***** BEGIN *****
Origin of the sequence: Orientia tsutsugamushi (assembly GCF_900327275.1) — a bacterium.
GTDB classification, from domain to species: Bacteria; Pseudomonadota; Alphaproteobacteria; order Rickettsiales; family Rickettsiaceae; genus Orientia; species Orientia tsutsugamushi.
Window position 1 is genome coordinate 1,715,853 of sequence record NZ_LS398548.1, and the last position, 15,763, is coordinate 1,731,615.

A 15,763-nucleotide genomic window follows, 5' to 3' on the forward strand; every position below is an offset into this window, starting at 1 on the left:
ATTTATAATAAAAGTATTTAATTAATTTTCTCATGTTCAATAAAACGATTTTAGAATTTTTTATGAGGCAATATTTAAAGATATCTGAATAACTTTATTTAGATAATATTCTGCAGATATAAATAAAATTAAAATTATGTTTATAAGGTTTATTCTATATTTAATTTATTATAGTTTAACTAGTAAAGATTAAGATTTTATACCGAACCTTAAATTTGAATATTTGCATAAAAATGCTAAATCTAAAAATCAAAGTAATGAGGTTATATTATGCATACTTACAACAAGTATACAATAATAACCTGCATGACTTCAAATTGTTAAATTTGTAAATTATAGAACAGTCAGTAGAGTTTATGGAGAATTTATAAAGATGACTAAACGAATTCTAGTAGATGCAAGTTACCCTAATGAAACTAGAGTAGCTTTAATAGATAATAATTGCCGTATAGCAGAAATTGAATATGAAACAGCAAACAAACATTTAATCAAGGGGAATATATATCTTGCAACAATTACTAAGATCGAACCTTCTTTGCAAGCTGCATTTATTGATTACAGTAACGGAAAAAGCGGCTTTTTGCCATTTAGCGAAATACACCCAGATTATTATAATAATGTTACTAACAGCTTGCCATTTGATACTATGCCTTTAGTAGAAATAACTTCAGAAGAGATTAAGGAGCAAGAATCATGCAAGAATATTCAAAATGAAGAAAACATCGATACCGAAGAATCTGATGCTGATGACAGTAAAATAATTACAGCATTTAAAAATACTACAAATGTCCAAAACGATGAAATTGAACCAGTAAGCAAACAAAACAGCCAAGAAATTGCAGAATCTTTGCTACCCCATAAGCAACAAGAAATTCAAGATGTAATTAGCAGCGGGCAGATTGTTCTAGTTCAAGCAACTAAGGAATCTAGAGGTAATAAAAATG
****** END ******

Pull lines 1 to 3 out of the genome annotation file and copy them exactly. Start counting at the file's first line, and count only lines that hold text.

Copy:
Origin of the sequence: Orientia tsutsugamushi (assembly GCF_900327275.1) — a bacterium.
GTDB classification, from domain to species: Bacteria; Pseudomonadota; Alphaproteobacteria; order Rickettsiales; family Rickettsiaceae; genus Orientia; species Orientia tsutsugamushi.
Window position 1 is genome coordinate 1,715,853 of sequence record NZ_LS398548.1, and the last position, 15,763, is coordinate 1,731,615.